Before the 11th, I hadn’t thought much about going to bathroom. What was there to think about? You used the toilet, washed your hands, and then left. For the first couple of days after the 11th it stayed the same except for scooping a small bucketful of water from the bathtub and pouring it into the toilet after you were finished. Then the bathtubs went dry, and our house was still surrounded by zombies, and we had no way to get more water.

My house is a two-story brick house with an unfinished basement. Part of the disaster prep we did before the 11th was to board up every window that a zombie could get to. Our prep worked, because our house was surrounded by zombies and none of them had gotten in. With no more water in the bathtubs and with us not being able to get outside of the house, we had to go to the bathroom out the second floor window that faced our street.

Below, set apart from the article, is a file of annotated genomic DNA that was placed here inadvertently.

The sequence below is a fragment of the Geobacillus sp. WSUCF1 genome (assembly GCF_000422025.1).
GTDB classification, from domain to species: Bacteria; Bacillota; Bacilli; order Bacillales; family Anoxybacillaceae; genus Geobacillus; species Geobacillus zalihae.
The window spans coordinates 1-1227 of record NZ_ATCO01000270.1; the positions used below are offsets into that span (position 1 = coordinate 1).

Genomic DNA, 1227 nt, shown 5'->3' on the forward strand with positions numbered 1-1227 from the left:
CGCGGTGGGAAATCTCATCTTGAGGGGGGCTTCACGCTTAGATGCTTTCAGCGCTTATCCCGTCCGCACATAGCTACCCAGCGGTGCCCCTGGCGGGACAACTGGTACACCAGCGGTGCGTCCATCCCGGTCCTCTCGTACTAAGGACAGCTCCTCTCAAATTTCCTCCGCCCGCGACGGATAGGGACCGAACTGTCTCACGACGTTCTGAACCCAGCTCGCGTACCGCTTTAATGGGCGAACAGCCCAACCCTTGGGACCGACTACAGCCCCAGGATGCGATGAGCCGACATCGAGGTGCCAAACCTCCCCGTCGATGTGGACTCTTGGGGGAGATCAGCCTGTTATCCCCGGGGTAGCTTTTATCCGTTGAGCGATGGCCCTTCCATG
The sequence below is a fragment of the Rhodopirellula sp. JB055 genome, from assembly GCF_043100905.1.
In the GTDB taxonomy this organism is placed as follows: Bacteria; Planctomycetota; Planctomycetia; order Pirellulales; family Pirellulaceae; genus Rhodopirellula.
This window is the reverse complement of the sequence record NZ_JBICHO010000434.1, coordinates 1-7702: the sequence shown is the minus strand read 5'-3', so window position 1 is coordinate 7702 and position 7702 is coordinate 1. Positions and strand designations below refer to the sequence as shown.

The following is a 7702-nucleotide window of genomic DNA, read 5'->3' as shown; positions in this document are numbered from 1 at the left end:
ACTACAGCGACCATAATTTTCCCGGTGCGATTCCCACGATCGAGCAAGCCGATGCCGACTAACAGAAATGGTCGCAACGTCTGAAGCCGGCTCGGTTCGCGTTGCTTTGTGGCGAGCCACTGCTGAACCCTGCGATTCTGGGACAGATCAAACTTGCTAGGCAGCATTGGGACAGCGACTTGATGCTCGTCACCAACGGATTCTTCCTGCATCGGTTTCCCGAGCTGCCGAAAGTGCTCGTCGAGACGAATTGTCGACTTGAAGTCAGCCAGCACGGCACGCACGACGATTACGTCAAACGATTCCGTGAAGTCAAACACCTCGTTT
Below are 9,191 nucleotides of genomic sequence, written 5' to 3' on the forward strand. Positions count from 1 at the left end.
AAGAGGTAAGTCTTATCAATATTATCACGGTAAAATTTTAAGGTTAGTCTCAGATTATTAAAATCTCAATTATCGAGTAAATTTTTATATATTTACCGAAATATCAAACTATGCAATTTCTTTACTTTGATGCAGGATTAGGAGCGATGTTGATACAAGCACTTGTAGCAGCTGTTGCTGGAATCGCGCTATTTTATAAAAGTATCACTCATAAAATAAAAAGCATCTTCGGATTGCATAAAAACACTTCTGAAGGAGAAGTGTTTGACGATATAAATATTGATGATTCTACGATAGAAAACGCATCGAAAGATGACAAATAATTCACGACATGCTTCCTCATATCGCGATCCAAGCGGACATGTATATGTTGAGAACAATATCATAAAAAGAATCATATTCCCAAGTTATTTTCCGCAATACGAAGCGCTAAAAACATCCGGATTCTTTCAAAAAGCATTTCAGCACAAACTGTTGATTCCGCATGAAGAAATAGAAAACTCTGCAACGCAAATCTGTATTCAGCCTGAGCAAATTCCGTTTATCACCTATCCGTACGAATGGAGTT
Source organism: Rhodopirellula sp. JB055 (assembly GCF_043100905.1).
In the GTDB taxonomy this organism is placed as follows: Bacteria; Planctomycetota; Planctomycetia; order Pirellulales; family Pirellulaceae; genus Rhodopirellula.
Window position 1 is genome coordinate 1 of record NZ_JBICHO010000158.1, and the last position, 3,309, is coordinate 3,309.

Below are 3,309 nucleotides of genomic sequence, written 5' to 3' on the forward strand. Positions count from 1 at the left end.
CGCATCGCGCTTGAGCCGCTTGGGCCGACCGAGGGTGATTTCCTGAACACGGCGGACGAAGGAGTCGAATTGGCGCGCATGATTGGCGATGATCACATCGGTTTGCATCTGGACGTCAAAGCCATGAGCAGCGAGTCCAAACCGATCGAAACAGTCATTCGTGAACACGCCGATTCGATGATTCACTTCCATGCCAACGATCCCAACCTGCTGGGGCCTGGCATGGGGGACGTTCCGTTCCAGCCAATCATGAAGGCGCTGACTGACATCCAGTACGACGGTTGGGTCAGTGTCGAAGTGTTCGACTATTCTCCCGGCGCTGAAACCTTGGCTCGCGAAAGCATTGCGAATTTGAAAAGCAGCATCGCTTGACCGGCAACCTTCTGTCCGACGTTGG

Whenever we got to the window, a whole pile of them would swarm below us with their arms reaching up high and their mouths open, making a high-pitched screaming sound. At first, it was hard to let go and start the stream; I mean, here you are all dangling out and a bunch of zombs are below you wanting to bite it off, but it was funny to piss on the zombies. We got used to peeing on them fairly quickly. Ryan was all bummed out that at about ten feet from us; the pee stream would spread out to more of a shower. He thought it would be hilarious to piss directly into a zomb’s mouth.

For Frank and me, pissing on the zombs was kind of a dominance thing and we were cool with it. Like I said, it was funny, but taking a crap was different. It was nerve-wracking to stick my bare butt out the window. I mean, for me this wasn’t a position of dominance. Just by the nature of how we had to position ourselves to take a crap, you really couldn’t look at the zombies while you did it, but I always ended up visualizing in my head hundreds of zombie eyes on my sphincter as it opened and closed. It was humiliating. I mean, sure, it’s the end of the world and we are all going to die and there are more important things to worry about, but REALLY, before you get killed and eaten, you have to let a couple hundred zombies look at your asshole while it’s opening and closing.